Shadow Wars: The Secret Struggle for the Middle East
by Christopher Davidson
London: Oneworld Publications, 2016. pp. 650. $19.29, paper
Reviewed by Hilal Khashan
American University of Beirut
Middle East Quarterly
Davidson of Durham University seeks to answer the question: Why has the Arab quest for democracy been bogged down in a murky quagmire while "parts of Europe, Latin America, and even Africa once managed to cut the shackles of authoritarianism." The answers he provides, however, implicating the United States and Britain in all Arab political problems, do not satisfy.
Individually, many of the examples Davidson provides make sense, for example, that the U.S. military establishment became concerned about reductions in spending after the drawdown of U.S. troops from Western Europe. It is difficult, however, to accept that the need "to protect U.S. defence spending" was the primary reason for President George H.W. Bush's decision to go to war against Iraq in 1991. This reductionist analysis suggests sensationalism.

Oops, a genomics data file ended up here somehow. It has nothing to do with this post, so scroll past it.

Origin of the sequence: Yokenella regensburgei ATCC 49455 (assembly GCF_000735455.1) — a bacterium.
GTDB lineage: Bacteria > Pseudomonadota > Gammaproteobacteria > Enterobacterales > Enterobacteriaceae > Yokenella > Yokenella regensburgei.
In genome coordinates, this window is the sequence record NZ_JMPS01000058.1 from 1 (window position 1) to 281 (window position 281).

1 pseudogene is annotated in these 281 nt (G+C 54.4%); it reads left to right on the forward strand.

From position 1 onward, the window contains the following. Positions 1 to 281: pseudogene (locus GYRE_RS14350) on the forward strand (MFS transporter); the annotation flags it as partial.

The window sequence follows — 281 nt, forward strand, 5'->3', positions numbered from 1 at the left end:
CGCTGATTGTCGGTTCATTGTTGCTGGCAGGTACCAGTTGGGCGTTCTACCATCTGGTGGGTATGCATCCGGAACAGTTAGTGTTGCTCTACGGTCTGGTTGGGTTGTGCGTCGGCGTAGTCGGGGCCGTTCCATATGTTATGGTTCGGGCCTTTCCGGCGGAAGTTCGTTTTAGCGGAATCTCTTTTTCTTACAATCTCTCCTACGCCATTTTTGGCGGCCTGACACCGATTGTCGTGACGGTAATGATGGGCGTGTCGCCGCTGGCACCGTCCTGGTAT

The author dwells at length on the mischievous role of the West in the region's "deep state" counterrevolutions, which aborted the "Arab Spring." There is no denying that the foreign policy of Washington and its Western allies is muddled at best, but to assign to them such overpowering influence relieves Arab dictators from their own responsibility and failure. Similarly, he asserts that Washington had a role in the creation of the Islamic State (ISIS) and criticizes the Obama administration's lack of resolve to destroy it. But he insults the reader's intelligence when he claims that the many accounts of ISIS barbarity "were poorly sourced, and some were definitely made up."
The book would have benefited from more editing and factual review (Egyptian president Anwar Sadat expelled all Soviet advisors in 1972, not 1971) and, considering its voluminous size, should have an index. But most seriously, the book is too thin on analysis. Davidson grounds his book in a neoclassical counterrevolution theory whose building blocks are not particularly appropriate for studying the evolution of Arab societies during the past two centuries. The theoretical inadequacies of Shadow Wars weaken its arguments and impede convincing conclusions.
Related Topics: US policy | Hilal Khashan | Spring 2017 MEQ
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